somebody at seismo submitted a fix to Berkeley for this a year or so ago.)

The following shar archive also contains a fix (idea from cak) so that
guest logins are logged in /usr/adm/wtmp (there was a conflict with
chroot).  And it sets the default intercommand timeout to match the
manual entry.

: This is a shar archive.  Extract with sh, not csh.
echo x - ftpshells
sed -e 's/^X//' > ftpshells << '!RoNnIe!RaYgUn!'
X
X/bin/csh
X/bin/oldcsh
X/usr/new/csh
!RoNnIe!RaYgUn!
echo x - ftpcmd.y.diff-c
sed -e 's/^X//' > ftpcmd.y.diff-c << '!RoNnIe!RaYgUn!'
X*** ftpcmd.y.dist	Wed Aug  7 10:29:08 1985
X--- ftpcmd.y	Wed Jul 25 09:52:57 1984
X***************
X*** 81,86
X  			} else if (checkuser($3)) {
X  				guest = 0;
X  				pw = getpwnam($3);
X  				reply(331, "Password required for %s.", $3);
X  			}
X  			if (pw == NULL)
X
X--- 81,89 -----
X  			} else if (checkuser($3)) {
X  				guest = 0;
X  				pw = getpwnam($3);
X+ 				if (!checkshell(pw->pw_shell))
X+ 					pw = NULL;
X+ 				else
X  				reply(331, "Password required for %s.", $3);
X  			}
X  			if (pw == NULL)
!RoNnIe!RaYgUn!
echo x - ftpd.c.diff-c
sed -e 's/^X//' > ftpd.c.diff-c << '!RoNnIe!RaYgUn!'
X*** ftpd.c.dist	Wed Aug  7 10:25:46 1985
X--- ftpd.c	Wed Aug  8 21:32:45 1984
X***************
X*** 30,35
X   * Commonly used to disallow uucp.
X   */
X  #define	FTPUSERS	"/etc/ftpusers"
X  
X  extern	int errno;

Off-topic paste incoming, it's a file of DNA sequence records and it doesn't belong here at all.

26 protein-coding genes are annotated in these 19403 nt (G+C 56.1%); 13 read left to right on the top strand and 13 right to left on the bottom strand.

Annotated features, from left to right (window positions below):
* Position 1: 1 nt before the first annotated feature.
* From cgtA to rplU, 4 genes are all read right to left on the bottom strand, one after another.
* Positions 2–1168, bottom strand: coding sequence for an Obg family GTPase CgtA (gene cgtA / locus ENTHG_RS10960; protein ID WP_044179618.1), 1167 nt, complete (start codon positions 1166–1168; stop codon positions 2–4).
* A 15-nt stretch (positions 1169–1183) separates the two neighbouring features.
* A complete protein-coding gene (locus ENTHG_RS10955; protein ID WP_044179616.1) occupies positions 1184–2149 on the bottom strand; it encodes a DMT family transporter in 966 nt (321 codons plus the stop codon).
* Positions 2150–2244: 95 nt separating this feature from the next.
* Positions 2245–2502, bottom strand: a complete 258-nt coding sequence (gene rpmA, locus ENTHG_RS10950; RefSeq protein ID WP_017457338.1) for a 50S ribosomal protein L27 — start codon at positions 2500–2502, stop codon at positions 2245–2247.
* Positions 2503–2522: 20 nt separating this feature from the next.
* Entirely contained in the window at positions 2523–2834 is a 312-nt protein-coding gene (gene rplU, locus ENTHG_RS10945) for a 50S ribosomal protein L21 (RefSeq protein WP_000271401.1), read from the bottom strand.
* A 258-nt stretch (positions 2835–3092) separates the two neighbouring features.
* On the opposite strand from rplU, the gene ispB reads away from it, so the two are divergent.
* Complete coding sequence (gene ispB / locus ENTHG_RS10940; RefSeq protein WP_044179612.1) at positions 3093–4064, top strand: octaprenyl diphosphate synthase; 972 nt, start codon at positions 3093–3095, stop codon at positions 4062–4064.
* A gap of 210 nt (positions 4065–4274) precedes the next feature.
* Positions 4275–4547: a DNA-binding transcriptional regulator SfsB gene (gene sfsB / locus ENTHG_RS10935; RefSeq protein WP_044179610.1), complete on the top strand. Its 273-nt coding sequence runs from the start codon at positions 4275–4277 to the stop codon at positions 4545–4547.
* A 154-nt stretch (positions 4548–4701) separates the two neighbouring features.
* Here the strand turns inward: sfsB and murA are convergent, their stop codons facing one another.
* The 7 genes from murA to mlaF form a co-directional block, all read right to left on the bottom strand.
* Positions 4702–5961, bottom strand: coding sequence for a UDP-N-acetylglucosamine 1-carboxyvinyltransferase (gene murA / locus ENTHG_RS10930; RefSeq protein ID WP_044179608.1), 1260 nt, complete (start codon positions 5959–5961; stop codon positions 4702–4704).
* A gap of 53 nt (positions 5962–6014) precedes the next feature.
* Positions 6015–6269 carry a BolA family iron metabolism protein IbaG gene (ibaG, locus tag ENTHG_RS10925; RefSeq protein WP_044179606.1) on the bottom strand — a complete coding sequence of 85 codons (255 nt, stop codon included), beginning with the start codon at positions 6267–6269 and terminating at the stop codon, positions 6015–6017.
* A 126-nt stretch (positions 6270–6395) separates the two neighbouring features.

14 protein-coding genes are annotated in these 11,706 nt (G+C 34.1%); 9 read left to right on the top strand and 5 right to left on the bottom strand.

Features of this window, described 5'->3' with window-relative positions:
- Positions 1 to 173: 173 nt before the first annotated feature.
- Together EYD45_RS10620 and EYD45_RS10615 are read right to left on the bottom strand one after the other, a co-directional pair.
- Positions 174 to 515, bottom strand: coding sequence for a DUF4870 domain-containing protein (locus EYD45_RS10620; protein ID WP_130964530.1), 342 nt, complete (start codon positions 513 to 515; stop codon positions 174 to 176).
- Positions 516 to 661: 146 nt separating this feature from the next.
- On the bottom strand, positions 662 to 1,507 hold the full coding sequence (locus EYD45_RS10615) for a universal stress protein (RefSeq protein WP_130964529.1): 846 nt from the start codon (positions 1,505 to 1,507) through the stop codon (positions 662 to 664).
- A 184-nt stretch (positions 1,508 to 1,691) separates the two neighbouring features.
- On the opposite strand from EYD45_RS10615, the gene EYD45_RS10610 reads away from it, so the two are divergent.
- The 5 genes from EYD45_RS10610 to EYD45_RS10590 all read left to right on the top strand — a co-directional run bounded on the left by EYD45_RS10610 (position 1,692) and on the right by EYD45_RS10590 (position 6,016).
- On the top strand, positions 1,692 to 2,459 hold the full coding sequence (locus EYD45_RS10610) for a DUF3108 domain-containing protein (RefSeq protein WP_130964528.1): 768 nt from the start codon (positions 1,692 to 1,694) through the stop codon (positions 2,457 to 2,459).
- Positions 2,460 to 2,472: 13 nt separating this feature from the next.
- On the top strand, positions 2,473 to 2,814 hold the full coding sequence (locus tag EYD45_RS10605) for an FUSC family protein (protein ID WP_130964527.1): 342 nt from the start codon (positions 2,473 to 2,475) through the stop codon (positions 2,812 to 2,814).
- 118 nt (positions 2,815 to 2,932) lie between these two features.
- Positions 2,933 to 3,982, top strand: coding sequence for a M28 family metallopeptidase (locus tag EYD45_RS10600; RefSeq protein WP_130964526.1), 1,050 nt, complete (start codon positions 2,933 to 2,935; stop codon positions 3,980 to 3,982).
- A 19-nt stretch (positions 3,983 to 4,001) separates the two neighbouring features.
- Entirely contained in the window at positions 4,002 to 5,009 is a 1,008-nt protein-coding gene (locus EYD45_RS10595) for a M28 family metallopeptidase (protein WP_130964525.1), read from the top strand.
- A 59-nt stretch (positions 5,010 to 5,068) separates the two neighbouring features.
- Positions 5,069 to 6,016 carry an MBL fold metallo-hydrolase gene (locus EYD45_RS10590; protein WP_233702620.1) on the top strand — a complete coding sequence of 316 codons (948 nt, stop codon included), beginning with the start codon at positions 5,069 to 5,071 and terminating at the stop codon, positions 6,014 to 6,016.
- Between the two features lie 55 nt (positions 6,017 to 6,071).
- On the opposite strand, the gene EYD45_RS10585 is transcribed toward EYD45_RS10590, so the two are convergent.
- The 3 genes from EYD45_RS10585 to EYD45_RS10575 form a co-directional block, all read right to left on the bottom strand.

X  extern	char *sys_errlist[];
X
X--- 30,41 -----
X   * Commonly used to disallow uucp.
X   */
X  #define	FTPUSERS	"/etc/ftpusers"
X+ /*
X+  * File containing a list of shells PERMITTED in /etc/passwd entries.
X+  * Useful when there is a different uucp login per UUCP link, as it
X+  * doesn't require /etc/ftpusers to be updated for each.
X+  */ 
X+ #define FTPSHELLS	"/etc/ftpshells"
X  
X  extern	int errno;
X  extern	char *sys_errlist[];
X***************
X*** 51,57
X  int	logged_in;
X  struct	passwd *pw;
X  int	debug;
X! int	timeout;
X  int	logging;
X  int	guest;
X  int	type;
X
X--- 57,63 -----
X  int	logged_in;
X  struct	passwd *pw;
X  int	debug;
X! int	timeout = 60;
X  int	logging;
X  int	guest;
X  int	type;
X***************
X*** 234,242
X  			pw->pw_name, pw->pw_dir);
X  		goto bad;
X  	}
X! 	if (guest && chroot(pw->pw_dir) < 0) {
X! 		reply(550, "Can't set guest privileges.");
X! 		goto bad;
X  	}
X  	if (!guest)
X  		reply(230, "User %s logged in.", pw->pw_name);
X
X--- 240,252 -----
X  			pw->pw_name, pw->pw_dir);
X  		goto bad;
X  	}
X! 	if (guest) {
X! 		dologset(1);
X!  		if (chroot(pw->pw_dir) < 0) {
X! 			dologset(0);
X! 			reply(550, "Can't set guest privileges.");
X! 			goto bad;
X! 		}
X  	}
X  	if (!guest)
X  		reply(230, "User %s logged in.", pw->pw_name);
X***************
X*** 716,721
X  
X  #define	SCPYN(a, b)	strncpy(a, b, sizeof (a))
X  struct	utmp utmp;
X  
X  /*
X   * Record login in wtmp file.
X
X--- 726,732 -----
X  
X  #define	SCPYN(a, b)	strncpy(a, b, sizeof (a))
X  struct	utmp utmp;
X+ int wtmp = -1;
X  
X  /*
X   * Open or close wtmp.
X***************
X*** 718,723
X  struct	utmp utmp;
X  
X  /*
X   * Record login in wtmp file.
X   */
X  dologin(pw)
X
X--- 729,751 -----
X  int wtmp = -1;
X  
X  /*
X+  * Open or close wtmp.
X+  */
X+ dologset(flag)
X+ 	int flag;
X+ {
X+ 	if (flag) {
X+ 		if (wtmp < 0)
X+ 			wtmp = open("/usr/adm/wtmp", O_WRONLY|O_APPEND);
X+ 		return;
X+ 	}
X+ 	if (wtmp < 0)
X+ 		return;
X+ 	(void) close (wtmp);
X+ 	wtmp = -1;
X+ }
X+ 
X+ /*
X   * Record login in wtmp file.
X   */
X  dologin(pw)
X***************
X*** 723,729
X  dologin(pw)
X  	struct passwd *pw;
X  {
X- 	int wtmp;
X  	char line[32];
X  
X  	wtmp = open("/usr/adm/wtmp", O_WRONLY|O_APPEND);
X
X--- 751,756 -----
X  dologin(pw)
X  	struct passwd *pw;
X  {
X  	char line[32];
X  
X  	dologset(1);
X***************
X*** 726,732
X  	int wtmp;
X  	char line[32];
X  
X! 	wtmp = open("/usr/adm/wtmp", O_WRONLY|O_APPEND);